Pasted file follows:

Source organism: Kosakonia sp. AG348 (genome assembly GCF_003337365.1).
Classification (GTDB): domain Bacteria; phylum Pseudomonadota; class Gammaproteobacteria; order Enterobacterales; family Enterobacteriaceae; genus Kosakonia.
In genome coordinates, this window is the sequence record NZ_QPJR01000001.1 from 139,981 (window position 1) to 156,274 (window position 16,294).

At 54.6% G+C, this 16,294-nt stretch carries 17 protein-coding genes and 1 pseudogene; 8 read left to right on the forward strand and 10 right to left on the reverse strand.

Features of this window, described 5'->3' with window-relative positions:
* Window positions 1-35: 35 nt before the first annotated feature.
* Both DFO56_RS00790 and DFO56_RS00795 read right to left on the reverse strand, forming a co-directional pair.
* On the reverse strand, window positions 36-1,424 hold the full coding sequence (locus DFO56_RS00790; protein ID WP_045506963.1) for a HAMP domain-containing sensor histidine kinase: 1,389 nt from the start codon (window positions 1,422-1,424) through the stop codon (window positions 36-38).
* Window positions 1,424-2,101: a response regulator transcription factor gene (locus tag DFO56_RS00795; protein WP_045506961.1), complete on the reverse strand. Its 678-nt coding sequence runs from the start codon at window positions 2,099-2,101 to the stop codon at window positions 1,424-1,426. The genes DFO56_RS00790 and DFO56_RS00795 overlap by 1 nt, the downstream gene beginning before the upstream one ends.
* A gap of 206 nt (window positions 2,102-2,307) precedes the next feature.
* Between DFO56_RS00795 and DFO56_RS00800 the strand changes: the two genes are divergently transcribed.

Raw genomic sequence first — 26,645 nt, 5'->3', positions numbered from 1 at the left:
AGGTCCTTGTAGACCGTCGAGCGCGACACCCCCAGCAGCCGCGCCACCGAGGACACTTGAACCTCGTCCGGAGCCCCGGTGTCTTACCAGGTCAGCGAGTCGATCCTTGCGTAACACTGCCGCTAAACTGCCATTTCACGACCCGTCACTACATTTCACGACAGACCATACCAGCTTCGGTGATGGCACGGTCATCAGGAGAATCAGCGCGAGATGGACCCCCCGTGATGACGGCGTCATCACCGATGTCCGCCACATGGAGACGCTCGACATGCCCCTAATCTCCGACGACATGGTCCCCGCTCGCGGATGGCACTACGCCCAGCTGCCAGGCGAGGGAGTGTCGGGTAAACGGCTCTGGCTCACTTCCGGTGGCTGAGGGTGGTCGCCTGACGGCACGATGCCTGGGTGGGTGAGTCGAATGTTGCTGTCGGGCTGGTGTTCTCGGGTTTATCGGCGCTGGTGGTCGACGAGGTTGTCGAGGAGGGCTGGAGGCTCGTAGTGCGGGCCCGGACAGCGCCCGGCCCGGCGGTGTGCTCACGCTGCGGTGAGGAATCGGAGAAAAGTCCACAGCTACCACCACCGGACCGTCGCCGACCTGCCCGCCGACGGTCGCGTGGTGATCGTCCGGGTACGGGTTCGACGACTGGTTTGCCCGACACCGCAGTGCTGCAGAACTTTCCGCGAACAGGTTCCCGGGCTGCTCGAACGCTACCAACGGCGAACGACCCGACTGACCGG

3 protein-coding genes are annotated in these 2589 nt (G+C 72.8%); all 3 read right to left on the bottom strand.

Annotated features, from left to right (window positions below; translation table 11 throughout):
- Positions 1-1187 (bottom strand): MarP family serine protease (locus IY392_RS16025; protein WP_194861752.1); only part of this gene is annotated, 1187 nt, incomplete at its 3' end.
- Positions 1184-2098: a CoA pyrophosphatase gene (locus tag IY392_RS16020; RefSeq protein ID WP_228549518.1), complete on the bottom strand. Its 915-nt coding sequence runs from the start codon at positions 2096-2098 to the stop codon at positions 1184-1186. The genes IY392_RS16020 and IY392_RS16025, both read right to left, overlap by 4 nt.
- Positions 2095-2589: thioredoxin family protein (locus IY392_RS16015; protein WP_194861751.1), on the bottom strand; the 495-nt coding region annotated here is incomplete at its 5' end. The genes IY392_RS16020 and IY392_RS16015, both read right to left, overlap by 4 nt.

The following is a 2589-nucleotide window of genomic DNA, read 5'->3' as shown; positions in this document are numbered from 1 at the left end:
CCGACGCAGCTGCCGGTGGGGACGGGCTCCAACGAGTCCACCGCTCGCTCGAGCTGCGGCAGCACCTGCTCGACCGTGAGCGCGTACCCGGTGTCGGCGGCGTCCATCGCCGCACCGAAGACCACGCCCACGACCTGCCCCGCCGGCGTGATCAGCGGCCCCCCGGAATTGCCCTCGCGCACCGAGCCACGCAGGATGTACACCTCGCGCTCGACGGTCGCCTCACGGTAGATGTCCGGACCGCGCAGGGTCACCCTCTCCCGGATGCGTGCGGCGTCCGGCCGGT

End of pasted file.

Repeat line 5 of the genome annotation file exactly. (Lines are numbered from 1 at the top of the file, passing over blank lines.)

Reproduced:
Features of this window, described 5'->3' with window-relative positions: